As I am originally from England, I love to drink tea every day. Therefore, my electric kettle gets quite some use! I found out that my kettle is 2000 watts, and it takes 3 minutes to boil water each time I use it. With my tea and coffee drinking, I boil it three times a day. With all of this in mind, the kettles weekly usage is as follows:
I have to say. I am shocked that my kettle’s electrical usage per week is not far off that of my air fryer. And this is used just to boil water for tea and coffee!!
Are there any other factors that make air fryers energy efficient?
When you look at most traditional air fryer designs, they have an excellent amount of insulation around their cooking compartments. This will help to keep more of the heat inside the appliance, rather than spreading it around your kitchen. Living in a hot climate, one of the reasons I love my air fryer is the fact it barely heats up my kitchen at all. Compare this will a regular oven, and you will find one of the reasons an air fryer is energy efficient.
If you go look at any of my air fryer cooking experiments (under the Bro Meals tab), you will see that the cooking times an air fryer needs are much shorter than even a fan assisted oven. I did an article about the best way to cook frozen french fries, and I ended up pretty much halving the recommended fan assisted oven cooking times.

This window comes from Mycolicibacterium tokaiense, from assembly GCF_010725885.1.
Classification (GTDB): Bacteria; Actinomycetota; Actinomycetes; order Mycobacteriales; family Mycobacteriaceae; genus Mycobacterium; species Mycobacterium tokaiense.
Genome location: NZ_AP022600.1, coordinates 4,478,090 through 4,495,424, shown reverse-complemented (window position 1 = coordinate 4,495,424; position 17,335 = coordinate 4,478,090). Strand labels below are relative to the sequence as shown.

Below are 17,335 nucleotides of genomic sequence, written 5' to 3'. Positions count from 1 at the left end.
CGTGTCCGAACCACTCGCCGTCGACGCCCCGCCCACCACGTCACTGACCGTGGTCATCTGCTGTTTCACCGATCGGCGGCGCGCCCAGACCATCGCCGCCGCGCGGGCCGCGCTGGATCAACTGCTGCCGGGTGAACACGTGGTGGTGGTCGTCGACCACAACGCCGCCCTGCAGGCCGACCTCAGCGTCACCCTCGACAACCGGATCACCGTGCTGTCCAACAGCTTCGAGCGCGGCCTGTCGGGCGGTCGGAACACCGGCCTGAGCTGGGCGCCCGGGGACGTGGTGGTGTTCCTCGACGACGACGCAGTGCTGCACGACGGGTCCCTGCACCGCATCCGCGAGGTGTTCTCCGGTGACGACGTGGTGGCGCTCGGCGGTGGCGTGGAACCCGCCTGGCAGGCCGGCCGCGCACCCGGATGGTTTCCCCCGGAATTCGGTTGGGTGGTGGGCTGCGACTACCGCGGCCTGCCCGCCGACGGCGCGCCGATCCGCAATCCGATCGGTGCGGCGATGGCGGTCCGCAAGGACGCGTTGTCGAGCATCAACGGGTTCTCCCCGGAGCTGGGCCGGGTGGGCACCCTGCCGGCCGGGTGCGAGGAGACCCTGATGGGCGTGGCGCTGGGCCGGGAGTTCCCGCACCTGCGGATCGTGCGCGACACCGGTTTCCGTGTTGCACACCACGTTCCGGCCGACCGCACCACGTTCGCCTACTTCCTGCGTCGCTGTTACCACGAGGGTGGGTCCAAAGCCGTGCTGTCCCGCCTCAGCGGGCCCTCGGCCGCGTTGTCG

Therefore, even if an air fryer seems power hungry, it is actually a lot more power efficient than you think, as it is on for a reduced time.
Most typical air fryers are very small and compact in nature. This means they don’t require any preheating, and maintain their temperature more easily (combined with the insulation). This makes them more energy efficiency.
This compact nature also gives you a great cooking option when you are only cooking for one or two people. You don’t have to heat up a whole traditional oven to do this.
Are Air Fryers energy efficient and economical?
So after all is said and done, what is my conclusion? My personal conclusion is not to assume that an electrical appliance uses a lot of energy just because it has a high wattage rating. I was shocked to find that my wife’s 200 watt soup maker is costing more in electricity than my air fryer! I think a lot of people see this small machine, and assume they can use it extensively with nominal electricity cost.
The message here is that it all adds up. In my household, I would say that my air fryer IS energy efficient, if you consider it is our main source of cooking. After doing these simple calculations, I am surprised just how little it costs me!
I would encourage you to do similar calculations in your household. I bet you will be surprised too! You could even share your results in the comments section below! I would love some feedback as to how your air fryer compares to other kitchen appliances.
And if all this has got you wanting to buy your first air fryer, head over to our recommend products tab to see one that we currently recommend!